Gemshorn English, German|
Cor de Chamois French
The modern Gemshorn is a foundation stop of conical construction, found at 32', 16', 8', or 4' pitch, having a tone which may be classified as a flute/string hybrid. Its tone has apparently varied considerably since it first appeared in the first part of the 16th century; Williams lists the name Gemshorn as an alternate name for Waldflöte
It is reasonable to assume that it was originally intended to imitate the instrument of the same name, a fipple flute with a closed end made from an animal's horn. The instrument has a sweet, hollow tone which is similar to that of an ocarina, not at all like the tone of the modern organ stop. Here is a brief sound clip of the instrument: GemshornInstr.wav (187kb).
The diameter at the top of each pipe is anywhere from 1/4 to 1/2 of the diameter at the mouth; 1/3 is the ratio most often cited. The pipes of the Gemshorn are often slotted, rendering the tone horn-like to some degree.
This stop has much in common with the Spitzflöte, so much so that it is sometimes difficult to distinguish between their pipes or even their tone. Most sources, though not all, give the Spitzflöte a sharper, more pointed taper than the Gemshorn. The Spitzflöte typically tends more toward flute-tone than the Gemshorn.
Skinner claims to have developed it, but the name, tone and pipe-form all predate Skinner by centuries. The name Bachflöte, cited only by Sumner, is probably a corruption of the more correct Bokflöte; see Bachflöte.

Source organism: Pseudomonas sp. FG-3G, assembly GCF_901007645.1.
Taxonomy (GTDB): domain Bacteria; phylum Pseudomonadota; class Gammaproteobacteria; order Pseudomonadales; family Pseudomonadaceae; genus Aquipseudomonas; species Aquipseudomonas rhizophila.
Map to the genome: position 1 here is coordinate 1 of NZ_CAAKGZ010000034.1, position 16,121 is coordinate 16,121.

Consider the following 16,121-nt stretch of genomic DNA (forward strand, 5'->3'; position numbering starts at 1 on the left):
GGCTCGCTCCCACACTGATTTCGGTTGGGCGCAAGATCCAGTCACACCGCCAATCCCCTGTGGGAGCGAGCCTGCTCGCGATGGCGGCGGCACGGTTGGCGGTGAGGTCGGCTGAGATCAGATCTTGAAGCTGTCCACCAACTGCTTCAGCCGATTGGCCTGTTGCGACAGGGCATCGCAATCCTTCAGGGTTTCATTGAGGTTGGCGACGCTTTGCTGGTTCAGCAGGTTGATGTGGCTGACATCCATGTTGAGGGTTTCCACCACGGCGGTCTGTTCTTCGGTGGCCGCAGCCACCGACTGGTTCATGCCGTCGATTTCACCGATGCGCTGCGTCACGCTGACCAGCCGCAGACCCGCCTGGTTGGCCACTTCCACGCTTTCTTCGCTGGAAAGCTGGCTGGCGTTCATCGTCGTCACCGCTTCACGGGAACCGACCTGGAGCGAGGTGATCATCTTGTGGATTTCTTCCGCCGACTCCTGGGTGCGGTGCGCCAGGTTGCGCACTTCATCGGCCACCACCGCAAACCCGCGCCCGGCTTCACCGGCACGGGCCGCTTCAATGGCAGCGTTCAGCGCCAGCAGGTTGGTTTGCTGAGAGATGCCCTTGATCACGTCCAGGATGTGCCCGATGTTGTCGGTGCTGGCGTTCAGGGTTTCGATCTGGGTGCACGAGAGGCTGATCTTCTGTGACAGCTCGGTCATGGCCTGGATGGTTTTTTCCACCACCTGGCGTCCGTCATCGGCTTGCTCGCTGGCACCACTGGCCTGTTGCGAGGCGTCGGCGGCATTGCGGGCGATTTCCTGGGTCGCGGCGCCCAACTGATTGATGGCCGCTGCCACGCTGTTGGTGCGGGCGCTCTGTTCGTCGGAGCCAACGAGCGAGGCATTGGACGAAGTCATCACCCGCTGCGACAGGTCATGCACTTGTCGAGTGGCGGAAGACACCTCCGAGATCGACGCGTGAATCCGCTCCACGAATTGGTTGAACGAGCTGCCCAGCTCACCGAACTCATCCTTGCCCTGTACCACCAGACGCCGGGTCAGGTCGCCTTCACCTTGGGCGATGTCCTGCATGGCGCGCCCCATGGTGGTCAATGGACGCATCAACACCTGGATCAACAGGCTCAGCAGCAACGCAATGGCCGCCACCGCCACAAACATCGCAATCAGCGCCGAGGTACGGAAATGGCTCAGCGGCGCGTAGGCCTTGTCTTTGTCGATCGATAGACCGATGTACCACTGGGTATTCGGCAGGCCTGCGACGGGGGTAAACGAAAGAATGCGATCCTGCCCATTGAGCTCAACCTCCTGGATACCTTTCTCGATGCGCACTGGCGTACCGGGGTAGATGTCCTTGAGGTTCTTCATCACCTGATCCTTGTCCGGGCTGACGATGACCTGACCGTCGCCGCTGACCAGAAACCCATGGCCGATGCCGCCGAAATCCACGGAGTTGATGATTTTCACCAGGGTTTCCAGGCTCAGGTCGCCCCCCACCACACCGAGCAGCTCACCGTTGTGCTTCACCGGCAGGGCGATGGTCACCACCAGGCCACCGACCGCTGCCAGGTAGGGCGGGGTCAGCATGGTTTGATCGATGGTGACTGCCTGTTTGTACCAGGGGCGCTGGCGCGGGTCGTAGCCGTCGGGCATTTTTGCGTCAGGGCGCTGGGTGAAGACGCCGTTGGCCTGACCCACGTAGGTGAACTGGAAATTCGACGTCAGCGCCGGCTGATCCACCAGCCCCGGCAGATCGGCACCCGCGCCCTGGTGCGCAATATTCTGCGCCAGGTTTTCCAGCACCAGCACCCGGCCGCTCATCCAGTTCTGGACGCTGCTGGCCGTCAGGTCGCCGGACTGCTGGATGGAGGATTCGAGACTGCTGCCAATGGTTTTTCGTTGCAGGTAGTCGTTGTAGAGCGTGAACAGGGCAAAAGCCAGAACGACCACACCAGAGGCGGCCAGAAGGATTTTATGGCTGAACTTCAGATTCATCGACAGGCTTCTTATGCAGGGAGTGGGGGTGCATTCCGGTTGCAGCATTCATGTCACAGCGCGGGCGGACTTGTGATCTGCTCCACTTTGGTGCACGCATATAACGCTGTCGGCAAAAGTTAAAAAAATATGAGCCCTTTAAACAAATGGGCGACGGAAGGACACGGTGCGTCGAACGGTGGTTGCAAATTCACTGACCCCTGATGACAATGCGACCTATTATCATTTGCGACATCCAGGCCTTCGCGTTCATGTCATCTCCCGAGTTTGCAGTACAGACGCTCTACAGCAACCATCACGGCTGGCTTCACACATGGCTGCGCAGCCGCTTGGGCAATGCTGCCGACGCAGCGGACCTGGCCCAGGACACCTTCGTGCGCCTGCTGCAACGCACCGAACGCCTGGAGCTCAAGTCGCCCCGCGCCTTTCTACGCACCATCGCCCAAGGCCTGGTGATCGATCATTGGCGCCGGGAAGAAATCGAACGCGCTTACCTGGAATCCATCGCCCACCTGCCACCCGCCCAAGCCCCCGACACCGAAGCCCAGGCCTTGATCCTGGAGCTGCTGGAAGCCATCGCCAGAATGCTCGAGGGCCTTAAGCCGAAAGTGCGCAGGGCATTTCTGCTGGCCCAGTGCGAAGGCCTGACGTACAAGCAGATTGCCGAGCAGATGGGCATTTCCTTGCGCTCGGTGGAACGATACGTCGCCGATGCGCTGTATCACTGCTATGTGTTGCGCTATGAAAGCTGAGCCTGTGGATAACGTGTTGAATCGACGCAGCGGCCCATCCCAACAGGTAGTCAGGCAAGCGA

The illustration is by Audsley; the photo is by Edward Stauff.
See Baarpijp and Jula.
Gemshorn Super Octave
Osiris contains over 700 examples of Gemshorn from 16' pitch to 1' pitch, 29 examples of Gemshoorn, 11 examples of Cor de Chamois (all from the 20th century), and 5 examples of Bachflöte (all from the 20th century). No examples of Bokflöte or Gemster are known. Contributions welcome.
Gemshorn 2', Oberpositiv; Jacobikirche, Hamburg, Germany; Scherer or Fritzsche 1543-1696.
Gemshorn 2', Oberwerck; Katherinenkirche, Hamburg, Germany; Stellwagen 1543. May have been added between 1606 and 1670.
Gemshorn 2', Oberwerk; St. Johannis, Lüneburg, Germany; Niehoff & Johansen 1553.
Gemshorn 8', Hauptwerk; Gemshorn 4', Rückpositiv; Nicolaikirche, Leipzig, Germany; Lange 1598, Thayssner 1693.
Gemshorn 4', Werck; Kreuzkirche, Pilsum, Germany; Grotian 1694.
Gemshorn 4', Pedal; Stiftskirche, Römhild, Thuringia, Germany; Weisse 1680. This stop may not be part of the original specification.
See the Sound Files appendix for general information.
|Gemshorn 4', Swell||Prudhoe Methodist Church, Northumberland, Scotland||arpeggio||St. Anne|
|Gemshorn 16', Swell||Kellogg Auditorium, Battle Creek, Michigan, USA||Aeolian-Skinner, 1933||St. Anne|
|Gemshorn 4', Swell||First Baptist Church, Riverside, California, USA||Schantz, 1966||arpeggio||St. Anne|
|Gemshorn 8', Great||Culver Academies, Indiana, USA||Möller 1951||arpeggio||St. Anne|
Original website compiled by Edward L. Stauff. For educational use only.|
Gemshorn.html - Last updated 25 November 2009.